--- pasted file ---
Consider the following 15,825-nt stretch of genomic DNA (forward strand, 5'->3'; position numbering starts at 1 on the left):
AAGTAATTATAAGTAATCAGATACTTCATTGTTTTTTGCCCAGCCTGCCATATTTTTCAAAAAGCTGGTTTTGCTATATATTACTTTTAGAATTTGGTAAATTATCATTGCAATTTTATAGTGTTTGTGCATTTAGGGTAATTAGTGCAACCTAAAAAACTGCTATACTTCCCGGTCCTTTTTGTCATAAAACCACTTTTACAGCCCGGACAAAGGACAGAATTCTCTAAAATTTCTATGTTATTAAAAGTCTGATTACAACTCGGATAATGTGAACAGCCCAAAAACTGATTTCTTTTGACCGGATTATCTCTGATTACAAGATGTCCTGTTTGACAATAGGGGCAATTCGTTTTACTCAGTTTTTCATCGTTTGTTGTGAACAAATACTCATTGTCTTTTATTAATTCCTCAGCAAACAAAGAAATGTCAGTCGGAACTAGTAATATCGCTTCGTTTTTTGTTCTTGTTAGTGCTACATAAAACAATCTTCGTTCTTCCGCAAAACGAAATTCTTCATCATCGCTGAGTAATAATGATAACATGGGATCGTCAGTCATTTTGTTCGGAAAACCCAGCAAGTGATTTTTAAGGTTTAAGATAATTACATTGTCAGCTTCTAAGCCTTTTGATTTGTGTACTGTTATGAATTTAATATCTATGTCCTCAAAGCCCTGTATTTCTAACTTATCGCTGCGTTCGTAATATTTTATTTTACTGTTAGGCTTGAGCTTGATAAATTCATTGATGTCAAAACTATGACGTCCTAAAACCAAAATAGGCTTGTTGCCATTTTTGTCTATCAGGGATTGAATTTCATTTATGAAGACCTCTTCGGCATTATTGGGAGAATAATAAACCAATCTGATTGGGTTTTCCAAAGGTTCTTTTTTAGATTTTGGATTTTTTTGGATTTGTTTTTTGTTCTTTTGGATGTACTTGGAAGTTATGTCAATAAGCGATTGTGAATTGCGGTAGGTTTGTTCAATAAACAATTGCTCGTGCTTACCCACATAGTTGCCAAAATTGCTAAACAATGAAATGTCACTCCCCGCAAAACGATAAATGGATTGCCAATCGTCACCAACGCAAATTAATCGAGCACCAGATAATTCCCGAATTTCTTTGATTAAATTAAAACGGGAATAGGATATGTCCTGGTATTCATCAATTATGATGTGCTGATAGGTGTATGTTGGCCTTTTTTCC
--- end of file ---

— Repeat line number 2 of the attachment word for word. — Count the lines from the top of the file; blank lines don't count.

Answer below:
AAGTAATTATAAGTAATCAGATACTTCATTGTTTTTTGCCCAGCCTGCCATATTTTTCAAAAAGCTGGTTTTGCTATATATTACTTTTAGAATTTGGTAAATTATCATTGCAATTTTATAGTGTTTGTGCATTTAGGGTAATTAGTGCAACCTAAAAAACTGCTATACTTCCCGGTCCTTTTTGTCATAAAACCACTTTTACAGCCCGGACAAAGGACAGAATTCTCTAAAATTTCTATGTTATTAAAAGTCTGATTACAACTCGGATAATGTGAACAGCCCAAAAACTGATTTCTTTTGACCGGATTATCTCTGATTACAAGATGTCCTGTTTGACAATAGGGGCAATTCGTTTTACTCAGTTTTTCATCGTTTGTTGTGAACAAATACTCATTGTCTTTTATTAATTCCTCAGCAAACAAAGAAATGTCAGTCGGAACTAGTAATATCGCTTCGTTTTTTGTTCTTGTTAGTGCTACATAAAACAATCTTCGTTCTTCCGCAAAACGAAATTCTTCATCATCGCTGAGTAATAATGATAACATGGGATCGTCAGTCATTTTGTTCGGAAAACCCAGCAAGTGATTTTTAAGGTTTAAGATAATTACATTGTCAGCTTCTAAGCCTTTTGATTTGTGTACTGTTATGAATTTAATATCTATGTCCTCAAAGCCCTGTATTTCTAACTTATCGCTGCGTTCGTAATATTTTATTTTACTGTTAGGCTTGAGCTTGATAAATTCATTGATGTCAAAACTATGACGTCCTAAAACCAAAATAGGCTTGTTGCCATTTTTGTCTATCAGGGATTGAATTTCATTTATGAAGACCTCTTCGGCATTATTGGGAGAATAATAAACCAATCTGATTGGGTTTTCCAAAGGTTCTTTTTTAGATTTTGGATTTTTTTGGATTTGTTTTTTGTTCTTTTGGATGTACTTGGAAGTTATGTCAATAAGCGATTGTGAATTGCGGTAGGTTTGTTCAATAAACAATTGCTCGTGCTTACCCACATAGTTGCCAAAATTGCTAAACAATGAAATGTCACTCCCCGCAAAACGATAAATGGATTGCCAATCGTCACCAACGCAAATTAATCGAGCACCAGATAATTCCCGAATTTCTTTGATTAAATTAAAACGGGAATAGGATATGTCCTGGTATTCATCAATTATGATGTGCTGATAGGTGTATGTTGGCCTTTTTTCC